We would also encourage everyone in the pews to join in the singing of the Ordinary of the Mass, as St. Pius X’s Tra Le Sollicitudini envisions for the lay faithful. Remember St. Augustine’s adage, bene cantat, bis orat (he who sings well, prays twice). Singing the Ordinary and the responses is a good way of fruitfully participating in the Mass. As Saint Pius X says, we should sing the Mass, not sing at Mass.

Consuetudines I

by Derrick Celso

For some time now the Hermandad has developed a set of semi-formal customs, in which in this series of posts I would compile for the sake of formalizing it in order to solidify our liturgical praxis. For this post, I would like to tackle the subject of the altar arrangement.

In this post as well as the succeeding ones, the rite of Mass and Divine Office assumed is that of the Old Missal.

This series of posts will not include those that are already explicitly instructed in the Rubricæ Generalis, although it may make reference to it from time to time.

I. Regarding the altar ornaments:

There shall be on the altar:

– A crucifix should be placed on the center of the altar. If the altar is fixed to the wall, it should be placed on the top gradine or suspended from the ceiling by chains or affixed to the wall. It is not recommended for a crucifix to be placed on top of the tabernacle unless extremely needed. The crucifix should be plainly seen by all. If in any case a larger crucifix in the reredos, or a painting of the crucifixion is present, then a crucifix would no longer be required. Unless the priest be too scrupulous, then at least a small crucifix should be placed, out of plain sight of the people. In the absence of the gradines, the crucifix is placed on the mensa or on the other placed indicated above. The crucifix should remain on the altar and be veiled in violet (white on Holy Thursday) from Passiontide until Good Friday (optionally, black could be used in lieu of violet in veiling the crucifix.).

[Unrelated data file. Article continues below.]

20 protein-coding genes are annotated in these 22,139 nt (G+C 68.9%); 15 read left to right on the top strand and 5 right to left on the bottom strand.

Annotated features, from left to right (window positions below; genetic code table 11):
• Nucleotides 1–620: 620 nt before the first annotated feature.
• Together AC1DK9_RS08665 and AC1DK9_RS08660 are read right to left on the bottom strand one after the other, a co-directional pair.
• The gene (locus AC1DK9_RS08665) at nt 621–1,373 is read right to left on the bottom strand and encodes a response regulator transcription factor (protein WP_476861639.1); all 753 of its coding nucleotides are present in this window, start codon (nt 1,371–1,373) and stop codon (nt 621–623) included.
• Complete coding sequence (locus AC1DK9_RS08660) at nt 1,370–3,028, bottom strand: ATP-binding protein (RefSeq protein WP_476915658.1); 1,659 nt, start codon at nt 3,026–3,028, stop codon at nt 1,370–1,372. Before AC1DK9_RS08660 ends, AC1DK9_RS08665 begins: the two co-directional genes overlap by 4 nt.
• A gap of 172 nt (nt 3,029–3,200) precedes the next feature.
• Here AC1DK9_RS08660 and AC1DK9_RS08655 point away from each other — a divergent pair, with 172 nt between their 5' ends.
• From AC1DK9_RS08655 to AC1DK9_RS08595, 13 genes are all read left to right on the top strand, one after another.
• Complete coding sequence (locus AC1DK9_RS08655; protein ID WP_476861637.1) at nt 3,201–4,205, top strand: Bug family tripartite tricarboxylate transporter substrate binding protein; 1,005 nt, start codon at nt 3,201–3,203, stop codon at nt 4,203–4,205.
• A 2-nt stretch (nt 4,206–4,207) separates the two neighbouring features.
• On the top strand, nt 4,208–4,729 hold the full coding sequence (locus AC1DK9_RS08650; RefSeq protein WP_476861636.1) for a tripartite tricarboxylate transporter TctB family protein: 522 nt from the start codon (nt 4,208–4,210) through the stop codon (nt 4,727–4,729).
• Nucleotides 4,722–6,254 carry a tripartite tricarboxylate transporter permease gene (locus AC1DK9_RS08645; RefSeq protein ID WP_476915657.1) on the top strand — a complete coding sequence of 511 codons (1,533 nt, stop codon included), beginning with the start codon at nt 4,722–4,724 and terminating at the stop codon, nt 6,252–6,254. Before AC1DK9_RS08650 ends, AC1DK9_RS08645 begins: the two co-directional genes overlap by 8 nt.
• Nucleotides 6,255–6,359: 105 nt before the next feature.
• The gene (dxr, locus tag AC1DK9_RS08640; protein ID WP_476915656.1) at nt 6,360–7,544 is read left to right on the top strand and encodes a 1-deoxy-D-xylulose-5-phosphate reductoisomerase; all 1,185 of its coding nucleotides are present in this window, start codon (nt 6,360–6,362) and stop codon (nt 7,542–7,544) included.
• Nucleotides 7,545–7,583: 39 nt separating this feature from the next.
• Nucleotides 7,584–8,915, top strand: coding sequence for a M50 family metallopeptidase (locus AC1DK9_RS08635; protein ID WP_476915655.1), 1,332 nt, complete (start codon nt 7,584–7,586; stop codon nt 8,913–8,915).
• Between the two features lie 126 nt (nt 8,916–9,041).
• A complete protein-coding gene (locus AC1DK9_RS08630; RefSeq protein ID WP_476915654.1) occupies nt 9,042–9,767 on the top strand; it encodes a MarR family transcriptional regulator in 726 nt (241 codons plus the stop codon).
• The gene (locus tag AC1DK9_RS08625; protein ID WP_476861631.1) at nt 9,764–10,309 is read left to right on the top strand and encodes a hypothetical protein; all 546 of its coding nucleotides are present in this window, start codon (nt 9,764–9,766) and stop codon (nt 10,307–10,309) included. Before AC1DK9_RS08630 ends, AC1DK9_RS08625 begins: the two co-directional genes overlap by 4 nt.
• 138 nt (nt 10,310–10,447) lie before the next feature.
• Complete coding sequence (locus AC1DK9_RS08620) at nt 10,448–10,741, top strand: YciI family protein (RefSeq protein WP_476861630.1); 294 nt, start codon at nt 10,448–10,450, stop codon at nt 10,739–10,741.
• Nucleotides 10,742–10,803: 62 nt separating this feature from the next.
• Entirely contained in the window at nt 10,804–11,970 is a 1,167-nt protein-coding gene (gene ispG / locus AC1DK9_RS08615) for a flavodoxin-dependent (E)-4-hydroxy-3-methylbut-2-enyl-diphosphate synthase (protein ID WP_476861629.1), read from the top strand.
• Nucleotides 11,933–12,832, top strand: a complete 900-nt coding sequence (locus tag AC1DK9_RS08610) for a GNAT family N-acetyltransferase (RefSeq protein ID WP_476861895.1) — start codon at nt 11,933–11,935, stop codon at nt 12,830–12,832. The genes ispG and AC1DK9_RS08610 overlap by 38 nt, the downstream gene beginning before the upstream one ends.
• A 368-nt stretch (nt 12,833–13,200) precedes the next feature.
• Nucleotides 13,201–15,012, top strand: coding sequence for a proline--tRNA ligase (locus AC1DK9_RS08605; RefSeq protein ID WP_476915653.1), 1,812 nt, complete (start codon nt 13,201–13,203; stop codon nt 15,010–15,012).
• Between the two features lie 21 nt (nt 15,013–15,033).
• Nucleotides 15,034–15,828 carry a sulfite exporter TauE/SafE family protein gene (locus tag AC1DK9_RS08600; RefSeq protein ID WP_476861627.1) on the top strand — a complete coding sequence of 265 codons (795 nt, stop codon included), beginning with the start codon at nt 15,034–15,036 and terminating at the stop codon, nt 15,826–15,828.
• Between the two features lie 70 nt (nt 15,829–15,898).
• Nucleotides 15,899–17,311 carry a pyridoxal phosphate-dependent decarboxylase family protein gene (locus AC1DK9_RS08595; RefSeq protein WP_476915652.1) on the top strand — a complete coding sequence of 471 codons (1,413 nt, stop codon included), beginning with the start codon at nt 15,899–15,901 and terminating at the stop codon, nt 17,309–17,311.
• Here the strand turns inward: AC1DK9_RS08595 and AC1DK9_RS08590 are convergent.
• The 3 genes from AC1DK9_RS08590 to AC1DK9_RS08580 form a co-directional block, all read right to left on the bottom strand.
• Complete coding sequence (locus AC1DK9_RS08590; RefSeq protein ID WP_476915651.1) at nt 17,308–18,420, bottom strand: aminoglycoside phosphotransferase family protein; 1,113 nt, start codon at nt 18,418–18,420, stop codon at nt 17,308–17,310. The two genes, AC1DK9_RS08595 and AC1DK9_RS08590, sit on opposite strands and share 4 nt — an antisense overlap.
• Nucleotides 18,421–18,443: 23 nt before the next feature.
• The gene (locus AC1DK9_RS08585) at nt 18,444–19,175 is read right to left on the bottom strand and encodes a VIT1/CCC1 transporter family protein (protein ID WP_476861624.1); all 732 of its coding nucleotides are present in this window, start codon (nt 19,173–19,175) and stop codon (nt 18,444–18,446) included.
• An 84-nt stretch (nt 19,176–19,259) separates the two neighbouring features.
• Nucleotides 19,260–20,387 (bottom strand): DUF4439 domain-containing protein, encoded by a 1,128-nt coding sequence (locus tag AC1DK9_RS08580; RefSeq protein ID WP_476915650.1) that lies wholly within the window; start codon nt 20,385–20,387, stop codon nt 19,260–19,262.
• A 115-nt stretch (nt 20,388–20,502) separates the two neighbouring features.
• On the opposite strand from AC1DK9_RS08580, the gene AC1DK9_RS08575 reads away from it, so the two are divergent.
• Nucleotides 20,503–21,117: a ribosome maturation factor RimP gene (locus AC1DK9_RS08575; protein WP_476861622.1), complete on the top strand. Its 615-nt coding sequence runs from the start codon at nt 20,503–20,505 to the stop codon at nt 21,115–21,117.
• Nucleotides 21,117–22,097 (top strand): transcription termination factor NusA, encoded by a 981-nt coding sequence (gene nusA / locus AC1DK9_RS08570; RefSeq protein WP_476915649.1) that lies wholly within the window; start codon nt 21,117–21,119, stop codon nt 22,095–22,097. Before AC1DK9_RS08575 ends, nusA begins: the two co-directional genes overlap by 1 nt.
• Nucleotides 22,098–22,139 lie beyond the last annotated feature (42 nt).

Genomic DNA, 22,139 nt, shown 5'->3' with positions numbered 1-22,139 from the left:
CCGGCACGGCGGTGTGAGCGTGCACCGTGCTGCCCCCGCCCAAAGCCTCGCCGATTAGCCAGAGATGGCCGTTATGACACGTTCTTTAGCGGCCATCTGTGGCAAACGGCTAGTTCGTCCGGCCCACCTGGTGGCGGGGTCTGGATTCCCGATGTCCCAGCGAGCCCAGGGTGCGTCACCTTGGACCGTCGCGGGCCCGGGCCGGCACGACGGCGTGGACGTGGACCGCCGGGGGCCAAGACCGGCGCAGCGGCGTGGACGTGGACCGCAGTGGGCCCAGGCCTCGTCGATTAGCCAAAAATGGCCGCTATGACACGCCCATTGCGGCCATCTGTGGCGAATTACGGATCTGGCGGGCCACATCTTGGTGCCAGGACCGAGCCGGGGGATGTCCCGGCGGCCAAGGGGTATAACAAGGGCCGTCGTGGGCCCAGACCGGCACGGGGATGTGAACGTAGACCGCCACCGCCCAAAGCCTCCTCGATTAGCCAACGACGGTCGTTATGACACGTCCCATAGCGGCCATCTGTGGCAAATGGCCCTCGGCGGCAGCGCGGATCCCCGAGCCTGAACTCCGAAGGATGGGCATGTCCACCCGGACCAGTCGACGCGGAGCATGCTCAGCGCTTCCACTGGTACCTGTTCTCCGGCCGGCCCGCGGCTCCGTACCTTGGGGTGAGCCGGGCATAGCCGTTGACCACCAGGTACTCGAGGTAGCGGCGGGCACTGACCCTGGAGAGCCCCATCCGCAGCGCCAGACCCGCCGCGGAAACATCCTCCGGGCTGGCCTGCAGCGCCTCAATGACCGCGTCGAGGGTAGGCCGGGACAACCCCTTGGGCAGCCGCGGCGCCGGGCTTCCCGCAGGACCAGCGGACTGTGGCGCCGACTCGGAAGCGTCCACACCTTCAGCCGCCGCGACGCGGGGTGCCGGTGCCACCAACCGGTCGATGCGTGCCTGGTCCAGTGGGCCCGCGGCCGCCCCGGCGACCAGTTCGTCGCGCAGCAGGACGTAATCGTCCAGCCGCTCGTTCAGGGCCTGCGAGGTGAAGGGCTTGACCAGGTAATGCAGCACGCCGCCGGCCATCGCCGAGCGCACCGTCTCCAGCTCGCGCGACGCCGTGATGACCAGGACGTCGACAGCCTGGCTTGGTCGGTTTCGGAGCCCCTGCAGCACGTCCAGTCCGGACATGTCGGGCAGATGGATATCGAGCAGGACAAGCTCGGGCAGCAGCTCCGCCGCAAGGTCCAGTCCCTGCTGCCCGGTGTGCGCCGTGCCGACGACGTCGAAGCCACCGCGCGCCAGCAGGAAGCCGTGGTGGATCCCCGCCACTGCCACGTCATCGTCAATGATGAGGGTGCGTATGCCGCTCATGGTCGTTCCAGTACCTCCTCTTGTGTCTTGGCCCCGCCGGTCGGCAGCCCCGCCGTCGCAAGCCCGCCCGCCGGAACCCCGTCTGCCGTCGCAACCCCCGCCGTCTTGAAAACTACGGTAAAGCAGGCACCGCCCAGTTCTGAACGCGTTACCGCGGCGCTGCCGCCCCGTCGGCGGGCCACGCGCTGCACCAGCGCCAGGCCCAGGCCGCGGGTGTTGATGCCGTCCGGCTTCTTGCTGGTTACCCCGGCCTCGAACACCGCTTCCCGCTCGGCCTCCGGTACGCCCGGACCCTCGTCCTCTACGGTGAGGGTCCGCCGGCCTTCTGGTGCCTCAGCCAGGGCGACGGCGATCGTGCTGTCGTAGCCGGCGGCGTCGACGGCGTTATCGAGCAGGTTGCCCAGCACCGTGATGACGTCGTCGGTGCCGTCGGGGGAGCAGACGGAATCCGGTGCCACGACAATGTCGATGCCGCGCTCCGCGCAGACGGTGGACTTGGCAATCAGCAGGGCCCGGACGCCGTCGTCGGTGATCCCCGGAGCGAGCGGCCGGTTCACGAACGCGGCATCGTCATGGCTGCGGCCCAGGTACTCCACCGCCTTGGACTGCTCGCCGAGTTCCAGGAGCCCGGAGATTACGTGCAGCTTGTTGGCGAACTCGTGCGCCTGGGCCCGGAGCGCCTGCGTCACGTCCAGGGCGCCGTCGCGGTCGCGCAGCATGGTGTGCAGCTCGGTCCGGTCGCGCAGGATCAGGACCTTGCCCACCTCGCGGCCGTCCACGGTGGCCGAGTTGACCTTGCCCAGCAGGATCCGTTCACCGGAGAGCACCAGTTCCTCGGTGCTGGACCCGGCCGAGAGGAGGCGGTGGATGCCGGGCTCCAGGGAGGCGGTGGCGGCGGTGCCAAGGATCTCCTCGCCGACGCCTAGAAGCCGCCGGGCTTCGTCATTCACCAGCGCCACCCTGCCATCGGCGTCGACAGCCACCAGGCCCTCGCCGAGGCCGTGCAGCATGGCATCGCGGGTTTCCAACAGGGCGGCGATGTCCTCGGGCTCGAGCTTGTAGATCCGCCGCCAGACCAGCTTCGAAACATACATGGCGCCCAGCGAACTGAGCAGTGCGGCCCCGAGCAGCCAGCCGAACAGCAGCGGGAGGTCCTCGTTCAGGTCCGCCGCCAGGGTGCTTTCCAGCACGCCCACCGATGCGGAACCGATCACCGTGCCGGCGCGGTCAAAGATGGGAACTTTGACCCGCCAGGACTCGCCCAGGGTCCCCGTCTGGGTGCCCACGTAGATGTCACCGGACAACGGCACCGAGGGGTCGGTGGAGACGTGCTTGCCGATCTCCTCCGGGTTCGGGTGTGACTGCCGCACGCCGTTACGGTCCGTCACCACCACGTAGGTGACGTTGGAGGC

– Candlesticks, of which 2 would be sufficient in situ, although the usual six may be placed if the chaplain wishes. The candlesticks could be placed on the gradines, or on the mensa.

– Besides the usual altar cloths, there shall be an antependium of the proper liturgical colour. An altar should be vested with the antependium at all times except from the Stripping of the Altars up until Good Friday.

– The altar cards which should be placed lying upon the gradine. The center card should not block the tabernacle unless it is extremely needed. The altar cards should also be appropriate for the size of the altar, and the text clear enough for the priest to read.

– If the tabernacle contains the Sanctissimum, it should be covered with a tabernacle veil of the proper colour of the day except black.

Optionally, there could be vases provided for flowers or greens, to be placed on the gradines on the appropriate occasion. According to mediaeval custom, earthenware vases could be placed near the altar instead of at the gradine. Placing the vases on the mensa is tolerated.